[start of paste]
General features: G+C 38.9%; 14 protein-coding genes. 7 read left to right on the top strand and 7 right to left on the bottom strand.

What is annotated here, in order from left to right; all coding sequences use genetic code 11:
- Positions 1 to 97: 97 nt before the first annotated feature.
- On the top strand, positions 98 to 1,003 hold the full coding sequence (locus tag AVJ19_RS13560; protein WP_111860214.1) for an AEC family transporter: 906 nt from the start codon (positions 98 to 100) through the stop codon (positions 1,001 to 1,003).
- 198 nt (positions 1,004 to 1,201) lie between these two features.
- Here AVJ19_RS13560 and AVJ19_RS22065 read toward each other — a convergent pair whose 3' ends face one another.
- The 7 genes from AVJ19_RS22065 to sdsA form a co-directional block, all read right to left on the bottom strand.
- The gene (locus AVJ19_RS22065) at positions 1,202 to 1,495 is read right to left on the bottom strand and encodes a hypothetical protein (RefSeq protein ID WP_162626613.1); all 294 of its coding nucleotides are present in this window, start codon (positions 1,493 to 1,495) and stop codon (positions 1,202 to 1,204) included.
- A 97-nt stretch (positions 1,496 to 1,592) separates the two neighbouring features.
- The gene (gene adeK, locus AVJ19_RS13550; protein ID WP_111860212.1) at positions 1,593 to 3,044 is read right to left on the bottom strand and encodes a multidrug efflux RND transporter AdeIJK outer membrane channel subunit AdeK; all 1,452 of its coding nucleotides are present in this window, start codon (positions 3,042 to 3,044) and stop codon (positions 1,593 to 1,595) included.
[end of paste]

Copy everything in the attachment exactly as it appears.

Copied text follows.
General features: G+C 38.9%; 14 protein-coding genes. 7 read left to right on the top strand and 7 right to left on the bottom strand.

What is annotated here, in order from left to right; all coding sequences use genetic code 11:
- Positions 1 to 97: 97 nt before the first annotated feature.
- On the top strand, positions 98 to 1,003 hold the full coding sequence (locus tag AVJ19_RS13560; protein WP_111860214.1) for an AEC family transporter: 906 nt from the start codon (positions 98 to 100) through the stop codon (positions 1,001 to 1,003).
- 198 nt (positions 1,004 to 1,201) lie between these two features.
- Here AVJ19_RS13560 and AVJ19_RS22065 read toward each other — a convergent pair whose 3' ends face one another.
- The 7 genes from AVJ19_RS22065 to sdsA form a co-directional block, all read right to left on the bottom strand.
- The gene (locus AVJ19_RS22065) at positions 1,202 to 1,495 is read right to left on the bottom strand and encodes a hypothetical protein (RefSeq protein ID WP_162626613.1); all 294 of its coding nucleotides are present in this window, start codon (positions 1,493 to 1,495) and stop codon (positions 1,202 to 1,204) included.
- A 97-nt stretch (positions 1,496 to 1,592) separates the two neighbouring features.
- The gene (gene adeK, locus AVJ19_RS13550; protein ID WP_111860212.1) at positions 1,593 to 3,044 is read right to left on the bottom strand and encodes a multidrug efflux RND transporter AdeIJK outer membrane channel subunit AdeK; all 1,452 of its coding nucleotides are present in this window, start codon (positions 3,042 to 3,044) and stop codon (positions 1,593 to 1,595) included.